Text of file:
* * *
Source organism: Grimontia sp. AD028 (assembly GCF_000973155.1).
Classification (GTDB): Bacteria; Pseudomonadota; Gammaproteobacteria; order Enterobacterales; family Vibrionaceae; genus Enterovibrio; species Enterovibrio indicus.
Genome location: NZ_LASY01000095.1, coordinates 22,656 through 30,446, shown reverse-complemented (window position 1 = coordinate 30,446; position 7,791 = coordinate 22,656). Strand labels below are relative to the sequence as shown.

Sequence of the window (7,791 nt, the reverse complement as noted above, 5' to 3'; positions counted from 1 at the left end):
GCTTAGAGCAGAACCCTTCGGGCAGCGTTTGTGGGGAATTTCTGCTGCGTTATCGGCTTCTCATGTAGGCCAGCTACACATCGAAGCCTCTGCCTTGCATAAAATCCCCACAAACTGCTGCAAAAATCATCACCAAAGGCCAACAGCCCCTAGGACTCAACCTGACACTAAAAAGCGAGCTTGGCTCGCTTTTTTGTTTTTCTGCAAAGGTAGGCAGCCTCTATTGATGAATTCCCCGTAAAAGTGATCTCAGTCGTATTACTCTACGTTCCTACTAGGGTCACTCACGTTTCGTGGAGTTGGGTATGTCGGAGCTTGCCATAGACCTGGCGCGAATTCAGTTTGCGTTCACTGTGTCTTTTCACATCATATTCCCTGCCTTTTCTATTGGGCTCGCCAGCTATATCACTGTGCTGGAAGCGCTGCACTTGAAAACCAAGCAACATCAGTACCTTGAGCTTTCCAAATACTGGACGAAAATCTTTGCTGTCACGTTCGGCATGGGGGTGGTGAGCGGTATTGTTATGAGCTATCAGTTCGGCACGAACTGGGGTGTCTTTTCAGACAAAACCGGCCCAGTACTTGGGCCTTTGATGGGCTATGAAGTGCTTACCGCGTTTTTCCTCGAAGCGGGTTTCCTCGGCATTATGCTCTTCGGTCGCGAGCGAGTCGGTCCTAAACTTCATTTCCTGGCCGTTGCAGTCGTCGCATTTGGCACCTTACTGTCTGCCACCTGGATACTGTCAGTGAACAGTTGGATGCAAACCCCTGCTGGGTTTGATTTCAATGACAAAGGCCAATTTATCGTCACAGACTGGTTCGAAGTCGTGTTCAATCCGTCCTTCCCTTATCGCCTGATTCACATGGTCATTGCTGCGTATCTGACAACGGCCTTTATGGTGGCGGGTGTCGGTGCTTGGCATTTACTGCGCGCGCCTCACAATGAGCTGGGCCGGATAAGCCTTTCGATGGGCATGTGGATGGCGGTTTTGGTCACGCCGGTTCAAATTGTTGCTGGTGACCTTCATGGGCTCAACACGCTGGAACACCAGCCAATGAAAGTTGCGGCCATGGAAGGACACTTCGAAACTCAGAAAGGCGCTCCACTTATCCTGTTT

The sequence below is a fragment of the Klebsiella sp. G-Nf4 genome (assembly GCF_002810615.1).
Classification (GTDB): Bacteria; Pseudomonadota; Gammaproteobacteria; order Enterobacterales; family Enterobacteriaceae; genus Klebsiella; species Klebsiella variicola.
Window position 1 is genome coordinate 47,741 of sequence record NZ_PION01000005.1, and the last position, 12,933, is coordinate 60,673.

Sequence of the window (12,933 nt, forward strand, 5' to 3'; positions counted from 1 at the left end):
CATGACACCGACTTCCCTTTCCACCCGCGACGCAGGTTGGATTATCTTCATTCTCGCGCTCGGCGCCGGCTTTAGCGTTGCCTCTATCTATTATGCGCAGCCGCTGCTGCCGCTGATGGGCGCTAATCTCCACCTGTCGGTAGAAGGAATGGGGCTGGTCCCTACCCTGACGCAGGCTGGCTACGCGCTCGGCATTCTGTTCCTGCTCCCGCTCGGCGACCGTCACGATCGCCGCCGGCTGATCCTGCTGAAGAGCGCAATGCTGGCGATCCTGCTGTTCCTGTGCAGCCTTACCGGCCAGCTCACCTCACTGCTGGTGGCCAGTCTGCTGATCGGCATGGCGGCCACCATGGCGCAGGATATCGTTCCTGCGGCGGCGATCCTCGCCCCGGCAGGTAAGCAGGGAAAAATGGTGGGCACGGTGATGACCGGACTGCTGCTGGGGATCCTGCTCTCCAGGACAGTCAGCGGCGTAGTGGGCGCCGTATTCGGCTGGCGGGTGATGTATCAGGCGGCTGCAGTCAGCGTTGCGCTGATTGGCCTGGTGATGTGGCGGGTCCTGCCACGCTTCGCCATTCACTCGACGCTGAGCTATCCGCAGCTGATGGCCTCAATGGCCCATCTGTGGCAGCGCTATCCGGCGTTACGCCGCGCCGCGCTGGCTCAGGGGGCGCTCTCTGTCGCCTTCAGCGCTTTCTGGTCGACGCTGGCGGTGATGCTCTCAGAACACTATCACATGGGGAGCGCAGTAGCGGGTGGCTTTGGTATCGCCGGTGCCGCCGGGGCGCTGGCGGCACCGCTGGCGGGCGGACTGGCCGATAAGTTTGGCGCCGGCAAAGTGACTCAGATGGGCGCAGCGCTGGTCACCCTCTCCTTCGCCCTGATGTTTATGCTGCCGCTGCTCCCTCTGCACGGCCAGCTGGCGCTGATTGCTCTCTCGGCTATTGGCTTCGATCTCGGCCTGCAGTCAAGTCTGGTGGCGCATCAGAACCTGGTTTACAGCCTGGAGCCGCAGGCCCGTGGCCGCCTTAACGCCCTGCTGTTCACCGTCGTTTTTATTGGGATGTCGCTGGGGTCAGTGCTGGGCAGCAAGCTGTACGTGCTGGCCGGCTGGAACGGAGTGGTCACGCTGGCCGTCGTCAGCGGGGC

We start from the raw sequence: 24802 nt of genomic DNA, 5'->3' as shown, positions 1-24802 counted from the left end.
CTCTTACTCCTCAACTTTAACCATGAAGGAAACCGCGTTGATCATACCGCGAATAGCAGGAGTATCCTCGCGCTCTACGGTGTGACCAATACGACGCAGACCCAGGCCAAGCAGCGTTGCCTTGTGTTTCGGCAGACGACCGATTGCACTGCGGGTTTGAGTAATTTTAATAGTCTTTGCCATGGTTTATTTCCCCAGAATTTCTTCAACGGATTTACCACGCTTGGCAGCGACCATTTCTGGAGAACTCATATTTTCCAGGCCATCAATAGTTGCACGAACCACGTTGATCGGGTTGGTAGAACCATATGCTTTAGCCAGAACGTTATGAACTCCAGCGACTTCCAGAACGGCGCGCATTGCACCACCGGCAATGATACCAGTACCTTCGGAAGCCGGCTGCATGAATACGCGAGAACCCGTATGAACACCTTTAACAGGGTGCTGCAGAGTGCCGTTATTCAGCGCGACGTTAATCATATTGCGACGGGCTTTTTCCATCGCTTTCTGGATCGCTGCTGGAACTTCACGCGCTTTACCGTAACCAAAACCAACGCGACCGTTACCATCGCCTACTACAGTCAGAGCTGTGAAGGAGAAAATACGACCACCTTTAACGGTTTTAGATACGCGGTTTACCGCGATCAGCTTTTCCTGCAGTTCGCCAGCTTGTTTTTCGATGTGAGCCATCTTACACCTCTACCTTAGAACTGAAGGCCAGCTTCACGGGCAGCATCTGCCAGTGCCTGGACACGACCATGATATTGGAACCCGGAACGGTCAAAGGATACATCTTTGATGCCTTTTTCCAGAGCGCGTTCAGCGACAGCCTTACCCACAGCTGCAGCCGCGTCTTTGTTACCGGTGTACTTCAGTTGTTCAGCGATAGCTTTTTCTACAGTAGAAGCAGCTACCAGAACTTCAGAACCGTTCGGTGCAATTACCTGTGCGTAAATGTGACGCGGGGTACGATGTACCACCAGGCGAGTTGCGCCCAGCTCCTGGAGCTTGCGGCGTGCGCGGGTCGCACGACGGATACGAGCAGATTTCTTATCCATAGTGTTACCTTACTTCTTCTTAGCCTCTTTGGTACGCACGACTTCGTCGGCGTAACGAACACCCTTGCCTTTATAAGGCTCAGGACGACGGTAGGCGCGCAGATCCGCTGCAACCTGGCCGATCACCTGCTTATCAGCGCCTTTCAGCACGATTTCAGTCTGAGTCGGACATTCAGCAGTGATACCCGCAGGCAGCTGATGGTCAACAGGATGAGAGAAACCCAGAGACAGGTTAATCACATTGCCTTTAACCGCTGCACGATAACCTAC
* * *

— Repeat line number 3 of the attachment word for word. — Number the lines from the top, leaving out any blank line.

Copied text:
Genome location: NZ_LASY01000095.1, coordinates 22,656 through 30,446, shown reverse-complemented (window position 1 = coordinate 30,446; position 7,791 = coordinate 22,656). Strand labels below are relative to the sequence as shown.